As Joe Weber of Mike Weber Greenhouses in West Seneca put it: "This is no time to fool around."

Weber said people have been behaving, adhering to social distancing and other guidelines.

Mike Weber Greenhouses, which sells vegetable plants, organic herbs and other products, posted this on its website: “To follow essential business guidelines we have put in place the following actions: All customers must wear a mask upon reaching the benches outside. Even though you are outside, masks must be worn. Hand sanitizer is available at all registers for customer use. There are marked one-way aisles. We have marked 6 ft social distancing lines for the register lines. Finally, customers must maintain the social distancing requirement of 6 ft apart. Anyone who chooses to give our staff problems will be asked to leave.”

Like other businesses, they continue to offer shopping options: "We have the online shopping available on our website. We have the curbside pickup; people can call in. And we’re also allowing people into our facility, but we have to follow the social distancing guidelines. When anyone calls, I just explain it to them simply like this: It’s like going to the grocery store now," Weber said.

Owner Bill Zittel, left, discusses plant ordering with new employee Maddie Engle at Zittel's Greenhouses on Southwestern Boulevard in Hamburg. (Robert Kirkham/Buffalo News)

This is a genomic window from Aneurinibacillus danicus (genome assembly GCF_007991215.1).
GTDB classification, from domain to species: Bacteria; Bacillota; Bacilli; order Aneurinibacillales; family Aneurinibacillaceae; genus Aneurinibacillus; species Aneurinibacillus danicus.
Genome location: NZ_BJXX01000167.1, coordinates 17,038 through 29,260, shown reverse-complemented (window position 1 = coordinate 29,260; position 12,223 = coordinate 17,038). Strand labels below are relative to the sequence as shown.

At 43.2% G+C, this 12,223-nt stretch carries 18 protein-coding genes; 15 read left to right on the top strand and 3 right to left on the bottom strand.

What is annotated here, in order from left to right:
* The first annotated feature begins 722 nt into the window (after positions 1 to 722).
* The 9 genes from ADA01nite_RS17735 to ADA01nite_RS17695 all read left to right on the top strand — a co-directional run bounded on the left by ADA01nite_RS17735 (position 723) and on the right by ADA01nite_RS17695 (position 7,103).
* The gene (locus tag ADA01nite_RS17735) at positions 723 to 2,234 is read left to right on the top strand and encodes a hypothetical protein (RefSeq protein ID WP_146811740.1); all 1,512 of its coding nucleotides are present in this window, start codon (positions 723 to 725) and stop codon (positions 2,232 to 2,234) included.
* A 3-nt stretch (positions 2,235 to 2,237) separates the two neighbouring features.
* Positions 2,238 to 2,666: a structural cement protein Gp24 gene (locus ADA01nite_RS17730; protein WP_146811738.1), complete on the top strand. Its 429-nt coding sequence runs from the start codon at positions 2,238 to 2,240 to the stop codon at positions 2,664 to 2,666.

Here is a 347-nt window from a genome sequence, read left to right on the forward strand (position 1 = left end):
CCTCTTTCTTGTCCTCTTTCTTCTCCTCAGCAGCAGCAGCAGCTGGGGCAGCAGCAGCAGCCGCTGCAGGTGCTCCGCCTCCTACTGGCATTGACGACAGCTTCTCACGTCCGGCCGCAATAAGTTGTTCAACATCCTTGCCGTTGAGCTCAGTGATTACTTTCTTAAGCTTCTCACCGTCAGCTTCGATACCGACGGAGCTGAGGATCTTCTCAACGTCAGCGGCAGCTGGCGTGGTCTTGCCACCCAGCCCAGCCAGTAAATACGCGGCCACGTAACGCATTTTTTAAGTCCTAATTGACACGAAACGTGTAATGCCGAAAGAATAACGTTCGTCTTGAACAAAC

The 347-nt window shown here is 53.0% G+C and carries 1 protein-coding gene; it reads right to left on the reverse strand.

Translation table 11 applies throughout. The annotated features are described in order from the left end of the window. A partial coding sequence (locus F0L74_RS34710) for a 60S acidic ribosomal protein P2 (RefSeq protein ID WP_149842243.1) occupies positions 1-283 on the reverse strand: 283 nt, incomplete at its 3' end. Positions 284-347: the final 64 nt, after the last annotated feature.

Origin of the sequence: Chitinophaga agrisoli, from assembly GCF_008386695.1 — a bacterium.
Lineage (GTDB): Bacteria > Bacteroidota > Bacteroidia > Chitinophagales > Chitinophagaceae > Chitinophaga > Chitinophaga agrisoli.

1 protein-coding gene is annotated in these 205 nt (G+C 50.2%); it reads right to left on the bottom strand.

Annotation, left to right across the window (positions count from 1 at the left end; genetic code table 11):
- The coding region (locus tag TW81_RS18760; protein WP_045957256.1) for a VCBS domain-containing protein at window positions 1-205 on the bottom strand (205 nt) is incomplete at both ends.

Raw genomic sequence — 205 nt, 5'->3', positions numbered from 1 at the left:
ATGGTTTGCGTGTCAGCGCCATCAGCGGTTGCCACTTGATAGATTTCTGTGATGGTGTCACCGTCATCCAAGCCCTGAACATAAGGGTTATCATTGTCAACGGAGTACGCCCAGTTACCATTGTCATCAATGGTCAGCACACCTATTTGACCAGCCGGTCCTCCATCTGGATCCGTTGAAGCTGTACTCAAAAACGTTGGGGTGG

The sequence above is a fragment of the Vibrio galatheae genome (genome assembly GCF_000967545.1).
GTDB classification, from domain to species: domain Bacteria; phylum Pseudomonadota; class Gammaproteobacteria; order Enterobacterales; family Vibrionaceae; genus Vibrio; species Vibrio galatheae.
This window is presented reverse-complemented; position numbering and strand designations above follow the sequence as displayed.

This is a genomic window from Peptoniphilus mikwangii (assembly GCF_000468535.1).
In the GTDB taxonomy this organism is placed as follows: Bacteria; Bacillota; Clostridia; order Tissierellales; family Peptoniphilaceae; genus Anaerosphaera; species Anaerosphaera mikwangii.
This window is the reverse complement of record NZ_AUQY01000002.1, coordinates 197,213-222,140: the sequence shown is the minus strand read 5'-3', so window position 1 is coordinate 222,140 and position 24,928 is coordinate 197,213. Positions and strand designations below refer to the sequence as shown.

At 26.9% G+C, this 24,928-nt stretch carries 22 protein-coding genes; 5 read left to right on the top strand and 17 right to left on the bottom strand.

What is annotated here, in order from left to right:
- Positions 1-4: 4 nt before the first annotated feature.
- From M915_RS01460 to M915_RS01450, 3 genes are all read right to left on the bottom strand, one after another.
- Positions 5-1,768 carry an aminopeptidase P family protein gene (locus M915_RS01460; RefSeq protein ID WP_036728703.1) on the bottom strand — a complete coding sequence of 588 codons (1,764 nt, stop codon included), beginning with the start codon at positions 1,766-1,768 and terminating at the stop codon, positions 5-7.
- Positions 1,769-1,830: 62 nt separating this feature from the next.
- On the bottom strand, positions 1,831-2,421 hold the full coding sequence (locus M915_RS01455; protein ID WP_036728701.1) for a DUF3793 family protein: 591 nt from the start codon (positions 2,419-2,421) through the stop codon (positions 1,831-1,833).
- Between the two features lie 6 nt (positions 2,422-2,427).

Shopping appointments

Several business are setting up appointments for customer shopping with clear restrictions posted on websites and Facebook.

At Agle's Farm Market in Eden, customers can call for a one-hour appointment with a maximum 12 customers per hour. No one younger than 16, no pets, no food or beverage, no restroom available. A face mask is required. All sales are final.

"I understand that people like to come in and pick out their own plants and see the different combinations. So we want to give people that opportunity, but we want to make sure everybody is safe – customers and staff. That's the highest priority," said co-owner Karyn Agle Sullivan.

"But they can also call and put in an order for curbside pickup if they are more comfortable with that. My goal is to give them options," she said.

Lockwood’s Garden Center is offering in-store appointments for 30 minutes or less. Limit is 10 customers at a time. Customers register online, where they can read other specific guidelines regarding their visit.

“We’re finding that customers are really happy with the restriction of less people in the store,” said Teresa Buchanan, garden center manager.